Facebook should honor those privacy notice hoaxes

I’ve seen several friends post the new variant of the notice saying that in order to have privacy, you have to post the note that does not give Facebook permission to use your photos or status updates.

Here is the thing. Taking away that permission makes Facebook unusable as no one can see them even people you want to see them. If Facebook cannot use them, then it cannot show them to others on your behalf.

I think Facebook should start:

  1. Programmatically look to see if these statuses are posted by a user.
  2. Disable access to photos and status updates for any user who has posted it and not allow them to make new ones.
  3. Let them see the posts of others who have not posted it.
  4. Highlight to the user that no one can see their stuff due to having that post. Give them the option of deleting the post to restore access.

My guess is if Facebook did this, then these posts would disappear from Facebook pretty quickly.

Check the date

TL;DR: If you see a story that compels you to share it in outrage, then check to see if this really is still an issue. It might be from years ago and no longer an issue.

Longer:

A few friends posted a news story about how the current Federal administration decided to pay $6 million of the almost $1 billion requested by North Carolina related to damage caused by Hurricane Matthew. Hurricane Michael hit Florida, Georgia, South Carolina, and North Carolina last week. So, I am sure this story is more noticeable because the two storms both start with M and are boy names unlike Maria last year. The story was published in 2017. It also wasn’t clear about the NC request and best I can tell, FEMA has allocated $500 million that is being very slowly spent, HUD $168M, SNAP $70M. There probably is other money like small business loans from Federal agencies, but I did not really find a clear single number.

Another story I noticed over the weekend that became popular was the governor of Maine claiming almost all the drug problem was Blacks and Latinos from out of state going there to deal. (And impregnate White women.) This one was from 2016 when LePage was attempting to support the Republican presidential candidate. It was disheartening to see people calling for a recall of someone term-limited and ineligible to run in the election next month, so he is going out the door anyway.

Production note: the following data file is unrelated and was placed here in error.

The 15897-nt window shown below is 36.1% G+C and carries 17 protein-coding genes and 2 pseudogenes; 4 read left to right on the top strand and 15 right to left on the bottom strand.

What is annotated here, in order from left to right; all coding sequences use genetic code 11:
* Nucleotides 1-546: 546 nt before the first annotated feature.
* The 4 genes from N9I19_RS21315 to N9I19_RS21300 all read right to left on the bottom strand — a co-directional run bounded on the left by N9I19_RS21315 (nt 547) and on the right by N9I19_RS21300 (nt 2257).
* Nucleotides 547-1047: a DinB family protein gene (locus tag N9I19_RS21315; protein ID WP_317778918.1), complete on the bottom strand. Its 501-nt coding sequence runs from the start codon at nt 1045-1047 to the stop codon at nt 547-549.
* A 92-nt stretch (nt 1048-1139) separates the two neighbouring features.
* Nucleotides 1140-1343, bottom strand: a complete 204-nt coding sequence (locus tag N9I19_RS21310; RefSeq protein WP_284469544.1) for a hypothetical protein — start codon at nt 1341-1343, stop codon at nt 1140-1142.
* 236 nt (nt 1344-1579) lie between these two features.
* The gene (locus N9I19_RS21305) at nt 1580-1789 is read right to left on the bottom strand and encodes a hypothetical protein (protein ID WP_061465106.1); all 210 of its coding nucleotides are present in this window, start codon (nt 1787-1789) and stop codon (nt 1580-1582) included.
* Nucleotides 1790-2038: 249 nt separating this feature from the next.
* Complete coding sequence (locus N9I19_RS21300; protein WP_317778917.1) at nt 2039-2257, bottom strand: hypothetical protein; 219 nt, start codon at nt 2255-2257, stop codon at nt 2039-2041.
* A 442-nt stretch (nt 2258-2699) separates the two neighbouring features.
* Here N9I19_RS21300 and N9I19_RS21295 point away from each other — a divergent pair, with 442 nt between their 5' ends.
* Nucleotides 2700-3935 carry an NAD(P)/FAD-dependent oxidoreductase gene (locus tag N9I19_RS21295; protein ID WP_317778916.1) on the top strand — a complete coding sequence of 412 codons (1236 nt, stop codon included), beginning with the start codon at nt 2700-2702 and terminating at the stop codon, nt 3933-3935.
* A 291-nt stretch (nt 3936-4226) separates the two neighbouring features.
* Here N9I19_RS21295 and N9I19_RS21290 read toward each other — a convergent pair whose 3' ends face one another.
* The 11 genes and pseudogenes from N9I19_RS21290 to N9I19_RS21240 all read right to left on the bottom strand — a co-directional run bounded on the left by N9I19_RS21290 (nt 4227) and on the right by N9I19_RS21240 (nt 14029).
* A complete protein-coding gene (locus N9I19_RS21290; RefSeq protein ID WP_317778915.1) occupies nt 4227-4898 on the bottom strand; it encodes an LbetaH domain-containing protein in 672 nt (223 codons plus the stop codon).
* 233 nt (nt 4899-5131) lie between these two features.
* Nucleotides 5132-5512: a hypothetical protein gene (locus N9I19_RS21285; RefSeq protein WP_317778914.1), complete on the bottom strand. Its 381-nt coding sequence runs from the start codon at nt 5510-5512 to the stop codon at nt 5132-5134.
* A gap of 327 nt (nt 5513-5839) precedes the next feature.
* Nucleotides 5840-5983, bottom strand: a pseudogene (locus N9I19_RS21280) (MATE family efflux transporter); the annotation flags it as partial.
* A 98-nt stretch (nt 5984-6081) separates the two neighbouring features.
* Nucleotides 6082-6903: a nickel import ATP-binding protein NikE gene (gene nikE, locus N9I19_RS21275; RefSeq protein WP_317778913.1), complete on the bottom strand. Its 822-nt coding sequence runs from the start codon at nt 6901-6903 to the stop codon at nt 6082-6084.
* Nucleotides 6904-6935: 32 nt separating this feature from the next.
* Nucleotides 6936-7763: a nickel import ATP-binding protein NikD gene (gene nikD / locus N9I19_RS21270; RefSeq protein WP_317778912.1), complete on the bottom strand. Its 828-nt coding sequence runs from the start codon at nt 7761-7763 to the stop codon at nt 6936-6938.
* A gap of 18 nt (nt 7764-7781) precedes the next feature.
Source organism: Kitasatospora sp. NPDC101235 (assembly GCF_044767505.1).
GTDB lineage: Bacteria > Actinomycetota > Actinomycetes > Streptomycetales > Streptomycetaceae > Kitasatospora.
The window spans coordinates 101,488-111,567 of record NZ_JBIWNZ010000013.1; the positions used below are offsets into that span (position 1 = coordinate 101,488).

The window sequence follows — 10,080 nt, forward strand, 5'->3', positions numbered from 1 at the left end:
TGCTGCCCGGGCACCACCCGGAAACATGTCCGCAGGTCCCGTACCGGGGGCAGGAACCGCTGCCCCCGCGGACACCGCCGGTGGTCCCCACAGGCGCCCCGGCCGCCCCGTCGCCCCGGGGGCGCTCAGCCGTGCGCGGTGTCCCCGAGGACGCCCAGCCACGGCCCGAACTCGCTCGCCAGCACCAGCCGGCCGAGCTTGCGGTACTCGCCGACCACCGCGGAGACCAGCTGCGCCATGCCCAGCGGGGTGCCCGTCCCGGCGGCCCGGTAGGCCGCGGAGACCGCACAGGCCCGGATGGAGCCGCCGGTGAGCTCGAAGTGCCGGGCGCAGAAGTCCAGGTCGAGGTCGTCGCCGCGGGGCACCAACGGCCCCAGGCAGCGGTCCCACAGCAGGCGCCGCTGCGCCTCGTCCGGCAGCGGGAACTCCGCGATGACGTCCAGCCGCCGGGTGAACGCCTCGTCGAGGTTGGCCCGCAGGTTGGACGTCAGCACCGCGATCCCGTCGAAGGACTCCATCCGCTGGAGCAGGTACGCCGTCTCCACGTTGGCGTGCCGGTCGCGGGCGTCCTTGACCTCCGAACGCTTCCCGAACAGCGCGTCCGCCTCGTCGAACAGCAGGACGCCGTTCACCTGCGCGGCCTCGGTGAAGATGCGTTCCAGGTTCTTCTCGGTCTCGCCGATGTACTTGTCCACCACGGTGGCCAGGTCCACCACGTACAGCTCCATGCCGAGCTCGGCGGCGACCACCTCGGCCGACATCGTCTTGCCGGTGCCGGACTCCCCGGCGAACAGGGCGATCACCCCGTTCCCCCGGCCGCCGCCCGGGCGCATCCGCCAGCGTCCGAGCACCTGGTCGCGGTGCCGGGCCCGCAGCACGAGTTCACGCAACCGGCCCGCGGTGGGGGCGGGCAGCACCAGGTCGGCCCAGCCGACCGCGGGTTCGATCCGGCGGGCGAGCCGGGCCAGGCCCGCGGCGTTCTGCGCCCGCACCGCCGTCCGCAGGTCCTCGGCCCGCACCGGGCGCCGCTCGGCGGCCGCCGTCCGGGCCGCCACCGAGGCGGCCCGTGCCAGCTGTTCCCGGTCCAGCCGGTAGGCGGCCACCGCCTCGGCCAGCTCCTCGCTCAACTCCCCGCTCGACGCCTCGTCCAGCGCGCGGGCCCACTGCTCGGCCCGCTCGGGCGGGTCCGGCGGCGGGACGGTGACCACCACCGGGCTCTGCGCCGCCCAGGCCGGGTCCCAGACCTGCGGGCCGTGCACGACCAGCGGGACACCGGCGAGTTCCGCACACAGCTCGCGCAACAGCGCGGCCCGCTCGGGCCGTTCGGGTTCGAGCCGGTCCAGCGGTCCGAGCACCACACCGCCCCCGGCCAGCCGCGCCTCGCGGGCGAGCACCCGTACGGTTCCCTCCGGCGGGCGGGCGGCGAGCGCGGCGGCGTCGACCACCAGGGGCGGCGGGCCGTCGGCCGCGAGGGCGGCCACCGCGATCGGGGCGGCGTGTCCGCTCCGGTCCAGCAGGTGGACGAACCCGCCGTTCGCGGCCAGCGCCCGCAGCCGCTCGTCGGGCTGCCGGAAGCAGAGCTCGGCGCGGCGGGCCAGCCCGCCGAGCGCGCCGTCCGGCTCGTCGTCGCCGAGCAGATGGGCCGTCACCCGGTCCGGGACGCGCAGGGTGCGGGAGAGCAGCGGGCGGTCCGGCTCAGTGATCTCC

Fact Check: Akon Lighting Africa

Saw a friend posted a photo claiming Akon had provided solar power to 600 million Africans, but the media was not going to tell you about it. It also questioned what is it the NGOs are doing.

This was an amazing claim, so I went looking into it. “Akon solar power” led me to his company Akon Lighting Africa. The key figures on the home page look much more modest with 100K street lamps, 1,200 micro-grids, and 102K domestic kits. The initial claim was that there were 600M without access to electricity. It does not look like it has put a dent in that number, much less the goal of 80 million people. The company was founded in 2014.

In 2015 they claimed to have provided solar power to about 8 million people (using the average household size of 8.7 people in Senegal rounded down; used average household size for Senegal as that is where Akon is from and started).

As of 2016, they claimed to have helped 1.5M lives.

Source: Twitter search for “from:AkonLighting million

Hopefully 1 million households in the first one should have been lives to make it consistent. Otherwise, in 2016 there was a huge backslide.

Let’s unpack the current numbers on the website.

  • 102K domestic kits = 887.4K lives
  • It is not clear what the micro-grid means, but the website has photos of charging stations attached to a set of solar cells. That could mean about 600K additional people counted not with power in their home, but able to visit a charging station to charge up a device to bring home.
    • My interpretation of micro-grid would be a network of homes connected to a grid. It would also power the street lamps.